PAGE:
Boehner spokesman Michael Steel said that Boehner’s and McConnell’s communications, policy and floor operations are in constant contact to “ensure that things move as smoothly as possible on both sides of the Capitol Dome.”
“In the weeks and months ahead, we are going to have a heck of a fight with Washington Democrats who are addicted to more wasteful ‘stimulus’ spending,” Steel said in a statement. “House and Senate Republicans will stand shoulder to shoulder with each other, and with the American people, in favor of cutting spending to help create jobs.”
The two leaders meet face to face every other week, but their aides meet every Friday in Boehner’s office.
The sessions largely focus on the week ahead, but aides also try to identify upcoming, political trouble spots, according to one senior Senate Republican leadership aide who attends.
“They each understand the other has a responsibility to reflect the concerns and viewpoints of his own caucus,” the aide said of Boehner and McConnell. “The aim is to make sure the messages match up as much as possible, but there’s also a recognition that sometimes you reflect your caucus’s unique viewpoint.”
In many ways, Boehner and McConnell couldn’t be more different. Boehner is characterized by Republican lobbyists as loving the “art of the schmooze” and is known for holding court at the Capitol Hill Club with a glass of wine.
McConnell is not known to have many outside interests: He’s all about politics and sports, particularly anything having to do with the University of Louisville. More reserved and cautious than Boehner, McConnell is more likely to dine out at La Loma, among his favorite Hill haunts, but probably only in the company of his wife rather than with a regular group of social companions.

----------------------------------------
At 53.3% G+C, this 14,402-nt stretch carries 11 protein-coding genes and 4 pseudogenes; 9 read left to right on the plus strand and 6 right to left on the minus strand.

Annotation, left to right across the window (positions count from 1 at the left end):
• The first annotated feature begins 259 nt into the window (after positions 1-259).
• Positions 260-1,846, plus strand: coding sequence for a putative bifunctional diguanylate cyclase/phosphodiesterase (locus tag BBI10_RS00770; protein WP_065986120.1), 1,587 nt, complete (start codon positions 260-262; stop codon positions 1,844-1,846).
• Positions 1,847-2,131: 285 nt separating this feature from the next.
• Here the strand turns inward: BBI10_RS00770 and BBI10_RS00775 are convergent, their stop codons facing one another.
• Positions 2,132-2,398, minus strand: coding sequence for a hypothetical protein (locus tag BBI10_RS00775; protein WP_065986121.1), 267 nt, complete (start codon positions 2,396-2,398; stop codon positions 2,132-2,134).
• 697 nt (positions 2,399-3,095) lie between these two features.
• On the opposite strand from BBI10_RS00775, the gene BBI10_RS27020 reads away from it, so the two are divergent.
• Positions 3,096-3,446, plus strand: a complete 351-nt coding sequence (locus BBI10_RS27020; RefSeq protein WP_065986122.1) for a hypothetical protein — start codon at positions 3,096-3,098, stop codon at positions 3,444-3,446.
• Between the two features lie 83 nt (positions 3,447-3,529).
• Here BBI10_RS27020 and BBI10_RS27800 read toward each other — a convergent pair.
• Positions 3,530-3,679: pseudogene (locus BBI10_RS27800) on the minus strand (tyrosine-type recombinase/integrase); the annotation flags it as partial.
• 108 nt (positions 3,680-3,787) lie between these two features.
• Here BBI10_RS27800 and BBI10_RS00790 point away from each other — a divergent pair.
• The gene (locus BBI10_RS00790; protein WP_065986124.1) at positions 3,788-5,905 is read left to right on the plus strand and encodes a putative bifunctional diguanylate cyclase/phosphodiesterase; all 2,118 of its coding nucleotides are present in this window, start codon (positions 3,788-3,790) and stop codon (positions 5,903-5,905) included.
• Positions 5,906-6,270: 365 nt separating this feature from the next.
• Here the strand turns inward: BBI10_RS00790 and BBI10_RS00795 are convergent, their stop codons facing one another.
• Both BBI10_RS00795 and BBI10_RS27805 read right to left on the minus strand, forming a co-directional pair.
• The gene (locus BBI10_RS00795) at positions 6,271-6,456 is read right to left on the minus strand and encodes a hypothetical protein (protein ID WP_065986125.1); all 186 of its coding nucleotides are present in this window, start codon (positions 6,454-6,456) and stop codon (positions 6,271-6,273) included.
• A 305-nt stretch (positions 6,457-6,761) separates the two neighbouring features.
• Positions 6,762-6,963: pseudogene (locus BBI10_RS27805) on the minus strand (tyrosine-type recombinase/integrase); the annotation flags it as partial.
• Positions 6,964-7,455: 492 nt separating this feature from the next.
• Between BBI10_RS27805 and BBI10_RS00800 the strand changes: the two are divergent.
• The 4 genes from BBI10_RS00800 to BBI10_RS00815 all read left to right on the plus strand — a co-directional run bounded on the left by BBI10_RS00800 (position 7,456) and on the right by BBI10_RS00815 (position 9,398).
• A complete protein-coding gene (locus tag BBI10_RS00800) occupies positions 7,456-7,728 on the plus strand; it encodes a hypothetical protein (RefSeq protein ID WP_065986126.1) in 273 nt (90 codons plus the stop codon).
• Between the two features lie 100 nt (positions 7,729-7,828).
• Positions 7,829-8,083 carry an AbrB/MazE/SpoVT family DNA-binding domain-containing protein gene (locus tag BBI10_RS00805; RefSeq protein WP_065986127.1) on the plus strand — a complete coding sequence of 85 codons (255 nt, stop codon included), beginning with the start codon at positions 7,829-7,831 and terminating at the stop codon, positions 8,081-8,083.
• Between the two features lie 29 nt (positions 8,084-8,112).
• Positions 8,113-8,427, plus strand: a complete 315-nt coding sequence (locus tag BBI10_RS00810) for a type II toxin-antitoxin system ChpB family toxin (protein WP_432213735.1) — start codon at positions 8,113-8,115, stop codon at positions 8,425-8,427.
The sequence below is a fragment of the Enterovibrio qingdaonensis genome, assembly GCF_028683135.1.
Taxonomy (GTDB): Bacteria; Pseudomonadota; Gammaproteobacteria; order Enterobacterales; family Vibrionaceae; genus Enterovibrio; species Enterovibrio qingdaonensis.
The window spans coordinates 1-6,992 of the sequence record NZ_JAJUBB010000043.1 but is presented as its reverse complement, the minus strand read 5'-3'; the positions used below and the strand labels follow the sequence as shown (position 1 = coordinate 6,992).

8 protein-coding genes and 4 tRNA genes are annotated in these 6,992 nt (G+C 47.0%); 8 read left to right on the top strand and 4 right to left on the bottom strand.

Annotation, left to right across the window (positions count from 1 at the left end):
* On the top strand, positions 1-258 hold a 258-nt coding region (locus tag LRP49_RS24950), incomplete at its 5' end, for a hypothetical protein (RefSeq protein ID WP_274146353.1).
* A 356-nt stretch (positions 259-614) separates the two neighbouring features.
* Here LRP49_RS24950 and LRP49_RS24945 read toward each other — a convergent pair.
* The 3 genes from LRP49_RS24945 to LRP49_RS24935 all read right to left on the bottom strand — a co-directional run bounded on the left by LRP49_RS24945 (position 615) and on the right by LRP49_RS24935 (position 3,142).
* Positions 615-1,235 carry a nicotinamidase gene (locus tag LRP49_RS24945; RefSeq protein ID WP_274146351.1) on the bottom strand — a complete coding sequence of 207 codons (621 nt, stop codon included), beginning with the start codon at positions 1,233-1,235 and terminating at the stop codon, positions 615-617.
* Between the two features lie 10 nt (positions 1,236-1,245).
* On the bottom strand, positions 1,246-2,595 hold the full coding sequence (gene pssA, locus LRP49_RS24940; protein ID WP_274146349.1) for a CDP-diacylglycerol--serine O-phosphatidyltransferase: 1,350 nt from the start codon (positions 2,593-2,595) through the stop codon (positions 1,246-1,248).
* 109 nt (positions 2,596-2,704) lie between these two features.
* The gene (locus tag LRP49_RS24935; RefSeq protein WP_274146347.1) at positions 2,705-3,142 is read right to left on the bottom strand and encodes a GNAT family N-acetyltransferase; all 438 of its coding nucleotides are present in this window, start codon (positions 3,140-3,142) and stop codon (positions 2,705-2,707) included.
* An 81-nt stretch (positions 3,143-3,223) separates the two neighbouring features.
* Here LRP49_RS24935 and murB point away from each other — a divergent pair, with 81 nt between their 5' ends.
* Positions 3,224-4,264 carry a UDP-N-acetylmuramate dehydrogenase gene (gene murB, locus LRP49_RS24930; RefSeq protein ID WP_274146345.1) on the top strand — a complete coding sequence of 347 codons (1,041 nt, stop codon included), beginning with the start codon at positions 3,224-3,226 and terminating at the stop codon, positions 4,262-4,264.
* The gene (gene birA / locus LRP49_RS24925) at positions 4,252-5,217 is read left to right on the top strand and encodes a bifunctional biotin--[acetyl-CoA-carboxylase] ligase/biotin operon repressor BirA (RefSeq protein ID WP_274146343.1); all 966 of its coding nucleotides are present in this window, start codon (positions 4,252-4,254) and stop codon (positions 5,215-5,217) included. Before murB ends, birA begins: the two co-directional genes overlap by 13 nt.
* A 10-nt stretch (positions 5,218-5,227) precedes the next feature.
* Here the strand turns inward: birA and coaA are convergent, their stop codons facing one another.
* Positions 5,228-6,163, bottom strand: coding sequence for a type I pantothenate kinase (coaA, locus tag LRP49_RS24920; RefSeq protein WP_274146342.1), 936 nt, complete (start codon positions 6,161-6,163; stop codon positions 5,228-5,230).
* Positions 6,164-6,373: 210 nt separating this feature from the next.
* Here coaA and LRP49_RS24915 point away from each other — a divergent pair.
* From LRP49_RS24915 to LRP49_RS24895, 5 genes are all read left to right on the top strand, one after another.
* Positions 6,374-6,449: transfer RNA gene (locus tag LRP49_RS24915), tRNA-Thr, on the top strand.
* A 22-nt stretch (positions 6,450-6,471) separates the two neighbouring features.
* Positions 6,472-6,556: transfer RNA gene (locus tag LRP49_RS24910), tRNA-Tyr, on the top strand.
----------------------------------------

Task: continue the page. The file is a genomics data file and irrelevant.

Rep. Ed Whitfield, a fellow Kentucky Republican, said McConnell and Boehner “certainly” are different, but he said they have a solid partnership.
“Certainly they are different personalities, but both of them are very effective, I think,” Whitfield said.
Whitfield said that rank-and-file Members are taking their cues from the top and have recently started coordinating more regularly across the Dome.
“We really are trying to make an effort to increase our dealing with Senators,” Whitfield said.
House Members and Senators sometimes have trouble communicating and coordinating; with different rules and procedures, the chambers have a tendency to operate independently.
But Republicans say McConnell and Boehner work together as well as any leadership team. Playing to their advantage: Both became leaders of their respective Conferences at the same time — during a period when the GOP was at its lowest point in decades — and neither aspires to any higher office (other than that McConnell hopes to become the Senate Majority Leader in 2013).
National Republican Congressional Committee Chairman Pete Sessions (Texas) said he believes McConnell and Boehner both want to see each other succeed. “I think what both our leaders are doing is effectively talking with each other about the possibilities about what they can do, and I think Speaker Boehner is quite blunt in saying he is going to let the House work its will,” Sessions said.
Still, GOP success over the next two years will require more than a strong Boehner and McConnell relationship.
Vice President Joe Biden waits to conduct a mock swearing-in ceremony with Sen. Brian Schatz, D-Hawaii, in the Capitol's Old Senate Chamber, December 2, 2014. Schatz was sworn in to serve the remainder of his term since he was appointed to the seat after Sen. Daniel Inouye, D-Hawaii, passed away.